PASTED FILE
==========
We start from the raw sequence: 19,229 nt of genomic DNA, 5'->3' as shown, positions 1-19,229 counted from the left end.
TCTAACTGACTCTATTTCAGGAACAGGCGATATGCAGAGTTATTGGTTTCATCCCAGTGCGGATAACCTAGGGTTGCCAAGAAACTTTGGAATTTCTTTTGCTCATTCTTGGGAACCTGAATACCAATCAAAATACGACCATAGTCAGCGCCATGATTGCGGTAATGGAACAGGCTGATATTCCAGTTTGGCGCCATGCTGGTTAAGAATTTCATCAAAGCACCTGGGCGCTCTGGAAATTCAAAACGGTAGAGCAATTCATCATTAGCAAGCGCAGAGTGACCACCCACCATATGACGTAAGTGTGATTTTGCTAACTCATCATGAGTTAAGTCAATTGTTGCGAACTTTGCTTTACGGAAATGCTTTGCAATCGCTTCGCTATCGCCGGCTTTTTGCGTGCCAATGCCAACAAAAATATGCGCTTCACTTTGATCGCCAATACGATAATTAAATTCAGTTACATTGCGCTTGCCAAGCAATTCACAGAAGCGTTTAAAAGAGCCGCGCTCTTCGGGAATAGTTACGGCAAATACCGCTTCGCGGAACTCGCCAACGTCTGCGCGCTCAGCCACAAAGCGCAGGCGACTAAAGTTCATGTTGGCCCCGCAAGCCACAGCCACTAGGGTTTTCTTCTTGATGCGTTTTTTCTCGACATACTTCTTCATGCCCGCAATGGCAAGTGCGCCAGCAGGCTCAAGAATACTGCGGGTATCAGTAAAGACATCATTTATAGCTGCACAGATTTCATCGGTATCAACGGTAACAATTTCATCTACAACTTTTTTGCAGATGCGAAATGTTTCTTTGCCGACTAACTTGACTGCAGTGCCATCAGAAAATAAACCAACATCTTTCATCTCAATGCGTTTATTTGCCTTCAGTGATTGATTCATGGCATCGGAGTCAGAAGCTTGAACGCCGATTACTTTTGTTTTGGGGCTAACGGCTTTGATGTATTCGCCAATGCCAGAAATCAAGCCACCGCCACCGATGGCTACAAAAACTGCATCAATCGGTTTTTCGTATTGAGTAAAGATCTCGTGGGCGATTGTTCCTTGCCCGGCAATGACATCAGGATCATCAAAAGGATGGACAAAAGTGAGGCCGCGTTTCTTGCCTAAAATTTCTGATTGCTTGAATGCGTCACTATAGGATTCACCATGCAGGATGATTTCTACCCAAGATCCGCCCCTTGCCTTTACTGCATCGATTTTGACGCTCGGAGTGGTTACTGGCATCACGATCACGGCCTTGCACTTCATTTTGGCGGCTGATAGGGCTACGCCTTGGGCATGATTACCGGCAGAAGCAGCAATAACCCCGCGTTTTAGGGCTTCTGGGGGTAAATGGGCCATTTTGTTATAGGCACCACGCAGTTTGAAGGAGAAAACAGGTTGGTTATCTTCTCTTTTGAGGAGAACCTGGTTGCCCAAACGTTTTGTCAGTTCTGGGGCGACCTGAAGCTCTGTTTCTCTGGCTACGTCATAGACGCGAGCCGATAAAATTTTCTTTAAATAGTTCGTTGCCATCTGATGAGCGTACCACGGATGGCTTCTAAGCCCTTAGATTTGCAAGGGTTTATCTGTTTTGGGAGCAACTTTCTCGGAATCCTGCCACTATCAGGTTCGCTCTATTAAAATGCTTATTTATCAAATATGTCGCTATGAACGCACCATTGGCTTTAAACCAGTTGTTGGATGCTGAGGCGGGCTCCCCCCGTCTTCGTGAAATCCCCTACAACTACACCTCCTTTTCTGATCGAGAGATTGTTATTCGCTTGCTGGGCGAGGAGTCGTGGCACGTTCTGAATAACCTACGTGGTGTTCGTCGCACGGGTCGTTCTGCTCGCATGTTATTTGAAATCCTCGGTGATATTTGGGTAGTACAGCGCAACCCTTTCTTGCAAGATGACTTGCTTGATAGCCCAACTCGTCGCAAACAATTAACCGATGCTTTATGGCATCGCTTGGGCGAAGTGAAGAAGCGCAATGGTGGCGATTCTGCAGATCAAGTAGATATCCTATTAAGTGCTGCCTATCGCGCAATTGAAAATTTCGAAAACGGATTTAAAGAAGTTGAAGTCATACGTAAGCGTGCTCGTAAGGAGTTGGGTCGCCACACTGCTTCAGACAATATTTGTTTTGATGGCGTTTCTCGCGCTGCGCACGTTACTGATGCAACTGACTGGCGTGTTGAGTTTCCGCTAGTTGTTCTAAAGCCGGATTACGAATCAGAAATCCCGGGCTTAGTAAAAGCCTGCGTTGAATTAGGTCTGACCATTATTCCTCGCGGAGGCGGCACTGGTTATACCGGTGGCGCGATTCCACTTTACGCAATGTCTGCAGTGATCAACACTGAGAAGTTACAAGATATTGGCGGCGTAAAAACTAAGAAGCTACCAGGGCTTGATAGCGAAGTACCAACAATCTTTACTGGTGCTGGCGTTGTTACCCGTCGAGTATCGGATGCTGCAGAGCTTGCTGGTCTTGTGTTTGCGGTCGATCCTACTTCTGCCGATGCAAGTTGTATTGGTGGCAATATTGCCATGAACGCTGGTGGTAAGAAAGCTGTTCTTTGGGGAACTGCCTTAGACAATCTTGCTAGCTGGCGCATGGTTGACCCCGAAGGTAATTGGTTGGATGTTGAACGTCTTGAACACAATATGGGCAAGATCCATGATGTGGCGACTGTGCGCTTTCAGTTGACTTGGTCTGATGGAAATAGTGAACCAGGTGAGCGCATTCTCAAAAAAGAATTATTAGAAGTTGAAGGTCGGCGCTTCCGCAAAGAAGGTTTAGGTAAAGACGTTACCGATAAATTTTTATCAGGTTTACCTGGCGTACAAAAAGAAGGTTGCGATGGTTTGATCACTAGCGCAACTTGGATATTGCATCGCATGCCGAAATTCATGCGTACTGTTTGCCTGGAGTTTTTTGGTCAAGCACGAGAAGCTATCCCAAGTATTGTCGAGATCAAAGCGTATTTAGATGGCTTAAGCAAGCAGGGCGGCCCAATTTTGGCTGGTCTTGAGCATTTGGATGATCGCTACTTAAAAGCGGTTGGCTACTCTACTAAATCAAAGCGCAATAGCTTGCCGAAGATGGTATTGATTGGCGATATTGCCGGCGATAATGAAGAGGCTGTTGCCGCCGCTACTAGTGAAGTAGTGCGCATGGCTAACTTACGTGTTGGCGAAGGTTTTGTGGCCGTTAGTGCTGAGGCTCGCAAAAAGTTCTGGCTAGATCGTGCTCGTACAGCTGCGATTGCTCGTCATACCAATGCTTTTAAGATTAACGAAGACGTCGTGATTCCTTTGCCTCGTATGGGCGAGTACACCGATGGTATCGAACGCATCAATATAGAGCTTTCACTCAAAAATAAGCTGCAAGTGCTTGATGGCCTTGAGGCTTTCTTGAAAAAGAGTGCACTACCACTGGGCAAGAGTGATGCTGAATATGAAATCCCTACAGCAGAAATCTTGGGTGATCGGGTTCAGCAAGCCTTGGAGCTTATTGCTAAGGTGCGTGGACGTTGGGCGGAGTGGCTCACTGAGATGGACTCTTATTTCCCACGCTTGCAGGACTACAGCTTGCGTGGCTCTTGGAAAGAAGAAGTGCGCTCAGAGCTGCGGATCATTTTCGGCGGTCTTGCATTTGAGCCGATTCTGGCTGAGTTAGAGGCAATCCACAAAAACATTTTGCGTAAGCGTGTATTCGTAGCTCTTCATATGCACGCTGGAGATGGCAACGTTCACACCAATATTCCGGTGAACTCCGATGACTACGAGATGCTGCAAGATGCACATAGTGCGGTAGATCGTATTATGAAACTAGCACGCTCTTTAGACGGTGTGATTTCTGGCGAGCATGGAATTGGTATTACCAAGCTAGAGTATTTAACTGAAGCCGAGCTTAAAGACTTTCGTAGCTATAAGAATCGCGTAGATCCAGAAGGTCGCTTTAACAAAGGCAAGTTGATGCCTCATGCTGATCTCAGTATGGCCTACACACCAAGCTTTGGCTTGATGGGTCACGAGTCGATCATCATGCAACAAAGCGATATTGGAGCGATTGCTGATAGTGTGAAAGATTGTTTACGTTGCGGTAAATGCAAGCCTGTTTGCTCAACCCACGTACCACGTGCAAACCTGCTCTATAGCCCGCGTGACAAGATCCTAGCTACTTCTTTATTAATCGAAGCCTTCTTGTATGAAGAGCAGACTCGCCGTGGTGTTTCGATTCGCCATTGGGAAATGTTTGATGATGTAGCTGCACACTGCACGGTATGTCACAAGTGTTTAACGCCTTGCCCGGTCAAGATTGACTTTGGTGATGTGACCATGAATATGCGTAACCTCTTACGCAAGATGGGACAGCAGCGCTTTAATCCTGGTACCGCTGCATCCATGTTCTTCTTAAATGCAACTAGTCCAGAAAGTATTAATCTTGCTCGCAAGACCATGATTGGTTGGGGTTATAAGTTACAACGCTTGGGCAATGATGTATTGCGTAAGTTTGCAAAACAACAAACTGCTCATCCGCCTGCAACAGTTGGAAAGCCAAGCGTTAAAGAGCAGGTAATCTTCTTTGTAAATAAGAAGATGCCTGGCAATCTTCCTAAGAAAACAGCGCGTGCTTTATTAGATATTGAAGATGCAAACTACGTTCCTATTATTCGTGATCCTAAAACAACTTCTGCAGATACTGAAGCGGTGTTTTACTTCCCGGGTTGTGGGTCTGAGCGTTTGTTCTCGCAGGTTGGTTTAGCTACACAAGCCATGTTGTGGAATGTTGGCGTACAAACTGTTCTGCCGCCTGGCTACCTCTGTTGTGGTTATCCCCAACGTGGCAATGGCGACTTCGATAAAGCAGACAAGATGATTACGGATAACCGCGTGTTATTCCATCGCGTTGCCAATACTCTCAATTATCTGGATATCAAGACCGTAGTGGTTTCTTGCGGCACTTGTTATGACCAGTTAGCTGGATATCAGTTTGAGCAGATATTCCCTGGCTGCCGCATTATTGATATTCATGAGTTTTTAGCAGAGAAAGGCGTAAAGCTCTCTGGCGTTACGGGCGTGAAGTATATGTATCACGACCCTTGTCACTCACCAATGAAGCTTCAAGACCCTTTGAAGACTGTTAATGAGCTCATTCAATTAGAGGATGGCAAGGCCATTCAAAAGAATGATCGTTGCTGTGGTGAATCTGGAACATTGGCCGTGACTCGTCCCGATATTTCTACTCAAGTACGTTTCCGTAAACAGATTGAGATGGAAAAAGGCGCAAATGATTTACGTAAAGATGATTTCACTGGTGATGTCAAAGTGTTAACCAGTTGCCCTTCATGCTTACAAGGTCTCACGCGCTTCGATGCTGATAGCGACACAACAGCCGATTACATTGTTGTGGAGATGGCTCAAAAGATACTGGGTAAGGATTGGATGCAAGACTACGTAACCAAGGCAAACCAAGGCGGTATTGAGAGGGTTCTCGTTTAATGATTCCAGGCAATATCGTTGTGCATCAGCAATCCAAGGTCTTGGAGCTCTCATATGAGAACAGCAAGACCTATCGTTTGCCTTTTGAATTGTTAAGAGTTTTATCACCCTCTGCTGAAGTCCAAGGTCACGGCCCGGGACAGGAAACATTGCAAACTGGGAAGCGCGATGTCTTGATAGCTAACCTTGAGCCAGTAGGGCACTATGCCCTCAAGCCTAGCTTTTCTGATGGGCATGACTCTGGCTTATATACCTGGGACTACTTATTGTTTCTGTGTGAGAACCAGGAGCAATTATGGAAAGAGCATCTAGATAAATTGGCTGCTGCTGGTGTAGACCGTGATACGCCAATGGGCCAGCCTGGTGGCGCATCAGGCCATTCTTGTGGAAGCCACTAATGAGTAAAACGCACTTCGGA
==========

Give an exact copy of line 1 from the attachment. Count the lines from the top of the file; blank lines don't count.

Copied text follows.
We start from the raw sequence: 19,229 nt of genomic DNA, 5'->3' as shown, positions 1-19,229 counted from the left end.